The final significant scene between Londo and G'Kar in “The Fall of Centauri Prime” is the Best. Scene. Ever. Period. *Nothing* in the entire run of Babylon 5 makes me cry as hard as this final meeting. We have Londo in despair, his voice husky and threatening to break, mystified at the strength of the emotion he feels for G'Kar, yet unable to deny those feelings:

"After tonight, I don't know that I shall ever see you again. And I wanted to... say goodbye. I don't know why that should be important to me now, at a time like this, but it is."

And then we have the warning that Londo will not be the man he is now:

"In the months and the years to come, you may hear strange things about me, my behavior. Well... they say the position... changes you..."

And then we have the reflection upon Londo's life to this date, one of the definitive quotes of the series:

"Isn't it strange, G'Kar? When we first met, I had no power, and all the choices I could ever want. Now I have all the power I could ever want, and no choices at all. No choice at all."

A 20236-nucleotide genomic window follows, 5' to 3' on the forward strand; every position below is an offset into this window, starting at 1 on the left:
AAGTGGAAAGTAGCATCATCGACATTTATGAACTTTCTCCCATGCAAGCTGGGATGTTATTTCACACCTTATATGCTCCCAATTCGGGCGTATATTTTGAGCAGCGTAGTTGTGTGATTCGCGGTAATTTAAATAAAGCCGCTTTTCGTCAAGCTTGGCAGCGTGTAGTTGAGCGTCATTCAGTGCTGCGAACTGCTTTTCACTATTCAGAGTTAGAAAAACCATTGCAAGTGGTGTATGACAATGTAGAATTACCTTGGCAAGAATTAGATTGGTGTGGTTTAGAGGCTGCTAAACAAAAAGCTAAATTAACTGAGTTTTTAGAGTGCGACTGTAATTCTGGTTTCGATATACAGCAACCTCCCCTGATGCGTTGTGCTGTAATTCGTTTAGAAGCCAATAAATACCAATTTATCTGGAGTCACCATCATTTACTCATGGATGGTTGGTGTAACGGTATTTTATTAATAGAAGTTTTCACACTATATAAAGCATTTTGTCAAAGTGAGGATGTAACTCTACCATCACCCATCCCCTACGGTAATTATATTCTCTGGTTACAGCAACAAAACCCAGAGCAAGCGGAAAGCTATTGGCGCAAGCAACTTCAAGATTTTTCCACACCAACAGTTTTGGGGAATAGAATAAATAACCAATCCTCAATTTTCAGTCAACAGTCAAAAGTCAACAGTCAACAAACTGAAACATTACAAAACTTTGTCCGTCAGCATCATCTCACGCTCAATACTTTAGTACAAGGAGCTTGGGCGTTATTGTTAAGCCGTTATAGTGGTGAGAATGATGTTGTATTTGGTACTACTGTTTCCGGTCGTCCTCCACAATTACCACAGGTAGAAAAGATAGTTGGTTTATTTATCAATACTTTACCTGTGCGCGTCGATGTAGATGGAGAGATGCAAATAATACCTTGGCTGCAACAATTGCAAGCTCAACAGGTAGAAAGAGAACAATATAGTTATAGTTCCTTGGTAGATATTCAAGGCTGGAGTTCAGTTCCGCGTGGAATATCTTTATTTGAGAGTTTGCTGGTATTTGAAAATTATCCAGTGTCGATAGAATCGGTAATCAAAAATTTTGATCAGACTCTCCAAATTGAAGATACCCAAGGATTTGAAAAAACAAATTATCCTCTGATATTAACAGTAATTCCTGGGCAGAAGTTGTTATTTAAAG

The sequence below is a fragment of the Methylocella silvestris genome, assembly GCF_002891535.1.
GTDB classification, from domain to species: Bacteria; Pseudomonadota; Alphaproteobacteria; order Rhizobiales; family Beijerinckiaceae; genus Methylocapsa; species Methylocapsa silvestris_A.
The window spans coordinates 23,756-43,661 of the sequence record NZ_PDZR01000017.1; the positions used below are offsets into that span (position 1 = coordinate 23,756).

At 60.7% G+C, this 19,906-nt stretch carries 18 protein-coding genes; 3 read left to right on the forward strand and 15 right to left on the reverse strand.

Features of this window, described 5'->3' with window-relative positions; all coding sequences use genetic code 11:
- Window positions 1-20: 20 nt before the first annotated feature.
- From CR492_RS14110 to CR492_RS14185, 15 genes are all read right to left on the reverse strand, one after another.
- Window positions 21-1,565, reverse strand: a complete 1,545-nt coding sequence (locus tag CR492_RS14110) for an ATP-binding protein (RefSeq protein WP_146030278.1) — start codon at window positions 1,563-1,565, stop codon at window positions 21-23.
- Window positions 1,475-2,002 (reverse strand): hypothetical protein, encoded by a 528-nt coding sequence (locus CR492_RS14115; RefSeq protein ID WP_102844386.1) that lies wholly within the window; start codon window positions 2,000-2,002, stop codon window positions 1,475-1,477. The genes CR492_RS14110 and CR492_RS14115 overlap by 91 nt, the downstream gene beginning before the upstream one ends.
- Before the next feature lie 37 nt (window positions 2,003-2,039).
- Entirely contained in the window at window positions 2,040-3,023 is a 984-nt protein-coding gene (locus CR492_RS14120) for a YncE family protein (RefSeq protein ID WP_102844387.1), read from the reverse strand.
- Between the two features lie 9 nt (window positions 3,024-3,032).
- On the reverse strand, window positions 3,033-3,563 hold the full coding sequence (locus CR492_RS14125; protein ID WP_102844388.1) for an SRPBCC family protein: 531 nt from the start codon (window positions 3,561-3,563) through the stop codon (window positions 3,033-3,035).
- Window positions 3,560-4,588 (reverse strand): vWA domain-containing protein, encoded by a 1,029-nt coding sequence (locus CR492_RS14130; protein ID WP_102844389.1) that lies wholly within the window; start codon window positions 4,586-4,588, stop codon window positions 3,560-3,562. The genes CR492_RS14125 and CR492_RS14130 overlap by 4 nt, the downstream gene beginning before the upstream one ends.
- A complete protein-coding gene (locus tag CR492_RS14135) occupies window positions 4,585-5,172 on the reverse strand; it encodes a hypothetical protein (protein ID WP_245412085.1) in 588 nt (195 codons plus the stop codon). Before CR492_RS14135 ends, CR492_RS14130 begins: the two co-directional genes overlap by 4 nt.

And then we have G'Kar's forgiveness and the clasping of arms- the very last sweet moment in Londo’s life.

Full Circle

In the very first episode of the series following the pilot, we are told that Londo and G’Kar die strangling each other. We are lead to believe that this will come out of hate… until “War Without End.”

In “War Without End,” the truth is revealed: that Londo will *ask* G’Kar to kill him, an act of sacrifice to save his world. It is a stunning reversal of expectations, but one we come to understand by the end of Babylon 5’s fifth season.

Londo’s death is an act of love- Londo’s trust in G’Kar, G’Kar’s love of Londo, and Londo’s love of Centauri Prime.

“Your greatest enemy is also your greatest friend, and the trust you place in him is rewarded at the end of days. He is your freedom, and you are his. And in the end...” She hesitated, then forced herself to continue. “In the end, you die in the arms of your friend, and he dies in yours, that a world might live.”

-“The Shadow of His Thoughts”

This has been posted in an update of Enemies and Allies along with an essay and the Timov story by selenak and a Vir story by neuralclone.
Tags: babylon 5, e&a